[Lightning-dev] Lightning over taproot with PTLCs

Anthony Towns aj at erisian.com.au
Sat Oct 9 01:12:07 UTC 2021

Hi all,

Here's my proposal for replacing BOLT#2 and BOLT#3 to take advantage of
taproot and implement PTLCs. 

It's particularly inspired by ZmnSCPxj's thoughts from Dec 2019 [0], and
some of his and Lloyd Fournier's posts since then (which are listed in
references) -- in particular, I think those allow us to drop the latency
for forwarding a payment *massively* (though refunding a payment still
requires roundtrips), and also support receiving via a mostly offline
lightning wallet, which seems kinda cool.

I somehow hadn't realised it prior to a conversation with @brian_trollz
via twitter DM, but I think switching to PTLCs, even without eltoo,
means that there's no longer any need to permanently store old payment
info in order to recover the entirety of the channel's funds. (Some brute
force is required to recover the timeout info, but in my testing I think
that's about 0.05 seconds of work per ptlc output via python+libsecp256k1)

This doesn't require any soft-forks, so I think we could start work on
it immediately, and the above benefits actually seem pretty worth it,
even ignoring any privacy/efficiency benefits from doing taproot key
path spends and forwarding PTLCs.

I've sketched up the musig/musig2 parts for the "balance" transactions
in python [1] and tested it a little on signet [2], which I think is
enough to convince me that this is implementable. There'll be a bit of
preliminary work needed in actually defining specs/BIPs for musig and
musig2 and adaptor signatures, I think.

Anyway, details follow. They're also up on github as a gist [3] if that
floats your boat.

[0] https://lists.linuxfoundation.org/pipermail/lightning-dev/2019-December/002375.html

[1] https://github.com/ajtowns/bitcoin/blob/202109-ptlc-lnpenalty/test/functional/feature_ln_ptlc.py

[2] The balance transaction (spending the funding tx and with outputs
    being Alice's and Bob's channel balance is at):

[3] https://gist.github.com/ajtowns/12f58fa8a4dc9f136ed04ca2584816a2/


1. Support HTLCs
2. Support PTLCs
3. Minimise long-term data storage requirements
4. Minimise latency when forwarding payments
5. Minimise latency when refunding payments
6. Support offline receiving
7. Minimise on-chain footprint
8. Minimise ability for third-parties to analyse


We have two participants in the channel, Alice and Bob. They each have
bip32 private keys, a and b, and share the corresponding xpubs A and B
with each other.


We will use musig to combine the keys, where P = musig(A,B) = H(A,B,1)*A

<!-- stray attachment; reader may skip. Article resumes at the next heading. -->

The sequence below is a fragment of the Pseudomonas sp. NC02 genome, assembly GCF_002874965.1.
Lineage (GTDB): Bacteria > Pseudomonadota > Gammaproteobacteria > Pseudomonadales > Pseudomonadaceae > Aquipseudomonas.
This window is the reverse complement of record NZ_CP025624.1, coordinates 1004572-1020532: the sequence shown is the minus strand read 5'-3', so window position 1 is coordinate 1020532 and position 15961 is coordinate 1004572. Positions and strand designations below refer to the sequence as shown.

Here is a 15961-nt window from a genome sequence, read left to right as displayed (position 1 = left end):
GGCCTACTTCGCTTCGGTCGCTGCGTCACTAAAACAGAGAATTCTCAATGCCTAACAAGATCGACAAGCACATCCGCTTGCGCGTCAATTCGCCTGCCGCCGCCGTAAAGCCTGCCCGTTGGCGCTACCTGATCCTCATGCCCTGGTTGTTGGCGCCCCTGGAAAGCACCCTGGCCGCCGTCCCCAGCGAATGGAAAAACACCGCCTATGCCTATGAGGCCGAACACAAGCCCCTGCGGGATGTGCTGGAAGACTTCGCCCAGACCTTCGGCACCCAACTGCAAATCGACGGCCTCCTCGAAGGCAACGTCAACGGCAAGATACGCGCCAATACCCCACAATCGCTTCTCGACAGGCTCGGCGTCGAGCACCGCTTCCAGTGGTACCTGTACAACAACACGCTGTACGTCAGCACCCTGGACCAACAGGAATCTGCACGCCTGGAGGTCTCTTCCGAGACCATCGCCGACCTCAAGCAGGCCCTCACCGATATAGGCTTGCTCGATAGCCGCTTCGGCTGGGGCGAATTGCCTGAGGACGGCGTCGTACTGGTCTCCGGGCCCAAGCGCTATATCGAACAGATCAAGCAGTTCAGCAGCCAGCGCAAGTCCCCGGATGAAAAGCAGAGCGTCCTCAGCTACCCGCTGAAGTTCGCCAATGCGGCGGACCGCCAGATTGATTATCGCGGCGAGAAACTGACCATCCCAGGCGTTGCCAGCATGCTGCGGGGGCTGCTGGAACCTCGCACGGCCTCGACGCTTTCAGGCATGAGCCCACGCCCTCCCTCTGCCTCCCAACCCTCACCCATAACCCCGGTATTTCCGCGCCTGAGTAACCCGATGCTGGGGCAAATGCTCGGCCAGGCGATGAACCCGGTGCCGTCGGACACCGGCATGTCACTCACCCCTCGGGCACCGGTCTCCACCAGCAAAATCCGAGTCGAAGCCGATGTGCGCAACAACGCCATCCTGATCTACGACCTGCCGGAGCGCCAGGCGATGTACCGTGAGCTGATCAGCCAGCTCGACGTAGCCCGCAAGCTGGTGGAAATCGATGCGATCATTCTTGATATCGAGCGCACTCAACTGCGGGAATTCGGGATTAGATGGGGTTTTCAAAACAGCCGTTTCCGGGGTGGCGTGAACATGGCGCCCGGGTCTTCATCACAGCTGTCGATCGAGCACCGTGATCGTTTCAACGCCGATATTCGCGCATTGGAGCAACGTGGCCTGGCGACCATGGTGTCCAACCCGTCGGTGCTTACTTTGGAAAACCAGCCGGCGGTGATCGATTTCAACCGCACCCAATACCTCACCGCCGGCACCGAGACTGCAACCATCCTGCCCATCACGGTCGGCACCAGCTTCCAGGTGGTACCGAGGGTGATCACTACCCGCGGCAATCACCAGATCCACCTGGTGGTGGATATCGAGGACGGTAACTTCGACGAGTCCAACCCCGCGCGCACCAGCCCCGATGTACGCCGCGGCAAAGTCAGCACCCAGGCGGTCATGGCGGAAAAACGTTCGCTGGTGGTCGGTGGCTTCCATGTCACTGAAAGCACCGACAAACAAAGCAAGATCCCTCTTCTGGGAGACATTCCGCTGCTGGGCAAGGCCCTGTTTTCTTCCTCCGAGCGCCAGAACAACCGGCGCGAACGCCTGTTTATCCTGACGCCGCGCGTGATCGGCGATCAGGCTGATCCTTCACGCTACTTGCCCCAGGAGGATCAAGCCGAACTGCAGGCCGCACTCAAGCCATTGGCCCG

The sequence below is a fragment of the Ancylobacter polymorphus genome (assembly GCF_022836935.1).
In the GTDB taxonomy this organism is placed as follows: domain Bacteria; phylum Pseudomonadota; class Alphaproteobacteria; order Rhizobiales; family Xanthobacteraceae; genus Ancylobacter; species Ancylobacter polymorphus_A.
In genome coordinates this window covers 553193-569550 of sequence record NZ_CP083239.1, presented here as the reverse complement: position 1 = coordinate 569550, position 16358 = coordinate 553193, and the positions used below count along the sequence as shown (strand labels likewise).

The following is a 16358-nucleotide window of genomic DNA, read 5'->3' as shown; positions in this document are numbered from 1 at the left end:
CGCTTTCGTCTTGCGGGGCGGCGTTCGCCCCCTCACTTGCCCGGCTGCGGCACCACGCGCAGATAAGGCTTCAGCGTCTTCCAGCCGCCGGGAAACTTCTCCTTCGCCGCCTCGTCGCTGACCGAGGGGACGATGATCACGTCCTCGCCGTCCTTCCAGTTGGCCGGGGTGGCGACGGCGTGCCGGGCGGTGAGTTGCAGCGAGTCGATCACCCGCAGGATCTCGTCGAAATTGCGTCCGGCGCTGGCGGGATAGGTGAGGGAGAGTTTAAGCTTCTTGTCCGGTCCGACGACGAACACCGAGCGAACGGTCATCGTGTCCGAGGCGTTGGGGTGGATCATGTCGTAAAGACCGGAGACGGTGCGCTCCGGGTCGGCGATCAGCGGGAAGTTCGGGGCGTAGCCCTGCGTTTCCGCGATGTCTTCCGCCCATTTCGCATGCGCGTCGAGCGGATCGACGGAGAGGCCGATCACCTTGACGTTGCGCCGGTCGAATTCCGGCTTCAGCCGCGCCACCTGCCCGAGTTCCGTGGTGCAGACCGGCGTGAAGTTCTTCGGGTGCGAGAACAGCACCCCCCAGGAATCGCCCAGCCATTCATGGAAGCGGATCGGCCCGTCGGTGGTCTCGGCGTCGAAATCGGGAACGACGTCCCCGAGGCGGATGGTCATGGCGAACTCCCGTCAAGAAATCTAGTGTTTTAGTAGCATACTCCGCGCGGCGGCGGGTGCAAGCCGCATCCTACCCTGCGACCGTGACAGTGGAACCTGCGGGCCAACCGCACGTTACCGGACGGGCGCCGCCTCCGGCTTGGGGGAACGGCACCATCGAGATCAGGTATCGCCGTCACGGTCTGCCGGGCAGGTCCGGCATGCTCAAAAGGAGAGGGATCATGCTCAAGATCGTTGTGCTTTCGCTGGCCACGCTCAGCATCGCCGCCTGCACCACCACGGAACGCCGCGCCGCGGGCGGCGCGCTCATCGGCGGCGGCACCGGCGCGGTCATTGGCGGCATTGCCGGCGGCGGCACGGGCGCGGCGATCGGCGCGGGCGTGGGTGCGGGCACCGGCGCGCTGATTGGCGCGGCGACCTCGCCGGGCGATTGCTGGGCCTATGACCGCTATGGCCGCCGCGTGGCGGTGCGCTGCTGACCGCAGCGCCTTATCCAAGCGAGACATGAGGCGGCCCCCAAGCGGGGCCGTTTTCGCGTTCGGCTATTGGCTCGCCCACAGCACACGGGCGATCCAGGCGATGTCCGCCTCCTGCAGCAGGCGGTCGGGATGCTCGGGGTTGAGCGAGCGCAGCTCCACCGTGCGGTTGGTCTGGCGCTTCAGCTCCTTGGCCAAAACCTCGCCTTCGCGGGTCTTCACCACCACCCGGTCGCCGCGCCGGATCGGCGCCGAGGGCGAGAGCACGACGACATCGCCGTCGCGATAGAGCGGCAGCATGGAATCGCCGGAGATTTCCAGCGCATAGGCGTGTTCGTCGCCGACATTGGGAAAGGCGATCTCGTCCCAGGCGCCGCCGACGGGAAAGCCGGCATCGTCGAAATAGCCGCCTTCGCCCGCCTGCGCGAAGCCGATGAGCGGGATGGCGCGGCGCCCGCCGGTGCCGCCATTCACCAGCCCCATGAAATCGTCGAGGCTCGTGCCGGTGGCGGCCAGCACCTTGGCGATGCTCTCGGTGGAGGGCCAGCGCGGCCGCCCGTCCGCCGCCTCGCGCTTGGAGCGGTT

+ H(A,B,2)*B. We'll talk about subkeys of P, eg P/4/5/6, which are
calculated by taking subkeys of the input and then applying musig,
eg P/4/5/6 = musig(A/4/5/6, B/4/5/6). (Note that we don't use hardened
paths anywhere)


We'll use musig2 to sign for these keys, that is both parties will
pre-share two nonce points each, NA1, NA2, NB1, NB2, and the nonce will be
calculated as: R=(NA1+NB1)+k(NA2+NB2), where k=Hash(P,NA1,NA2,NB1,NB2,m),
where P is the pubkey that will be signing and m is the message to be
signed. Note that NA1, NA2, NB1, NB2 can be calculated and shared prior
to knowing what message will be signed.

The partial sig by A for a message m with nonce R as above is calculated as:

    sa = (na1+k*na2) + H(R,A+B,m)*a

where na1, na2, and a are the secrets generating NA1, NA2 and A respectively.
Calculating the corresponding partial signature for B,

    sb = (nb1+k*nb2) + H(R,A+B,m)*b

gives a valid signature (R,sa+sb) for (A+B):

    (sa+sb)G = R + H(R,A+B,m)*(A+B)

Note that BIP340 sepcifies x-only pubkeys, so A+B and R implicitly have
even y, however since those values are caluclated via musig and musig2
respectively, this cannot be ensured in advance. Instead, if we find:

    H(A,B,1)*A + H(A,B,2)*B

does not have even y, we calculate:

    P = (-H(A,B,1))*A + (-H(A,B,2))*B

instead, which will have even y. Similarly, if (NA1+NB1+k(NA2+NB2)) does
not have even y, when signing, we replace each partial nonce by its negation,
eg: sa = -(na1+k*na2) + H(R,A+B,m).

Adaptor Sigs

An adaptor signature for P for secret X is calculated as:

    s = r + H(R+X, P, m)*p

which gives:

    (s+x)G = (R+X) + H(R+X, P, m)*P

so that (R+X,s+x) is a valid signature by P of m, and the preimage for
X can be calculated as the difference between the published sig and the
adaptor sig, x=(s+x)-(s).

Note that if R+X does not have even Y, we will need to negate both R and X,
and the recovered secret preimage will be -x instead of x.

Revocable Secrets

Alice and Bob have shachain secrets RA(n) and RB(n) respectively,
and second level shachain secrets RA2(n,i) and RB2(n,i), with n and i
counting up from 0 to a maximum.


We'll introduce four layers of transactions:

 1. The funding transaction - used to establish the channel, provides
    the utxo backing the channel while the channel is open.
 2. The balance transaction - tracks the funding transaction, contains
    a "balance" output for each of the participants.
 3. The inflight transactions - spends a balance output from the balance
    transaction and provides outputs for any inflight htlc/ptlc transactions.
 4. Layered transactions - spends inflight htlc/ptlc outputs by revealing
    the preimage, while still allowing for the penalty path.

Funding transaction

The funding transaction simply pays to P/0/f via taproot, where f starts
at 0 and increases any time the funding transaction is updated onchain
(eg when splicing funds in or out).

Balance transaction

The balance transaction spends the funding transaction, and has two
outputs, one for Alice's balance and one for Bob's balance (omitting a
zero/dust balance).

We count the number of balance updates, starting at 0, and call it "n".
"n" is encoded in the transaction locktime and the input nsequence, so
if a balance transaction appears on chain, "n" can be decoded from the
nsequence and locktime.

Alice's balance is paid to an address with internal pubkey P/1/n/0
and a script path of "<A/1/n> CHECKSIGVERIFY <D> CSV" where D is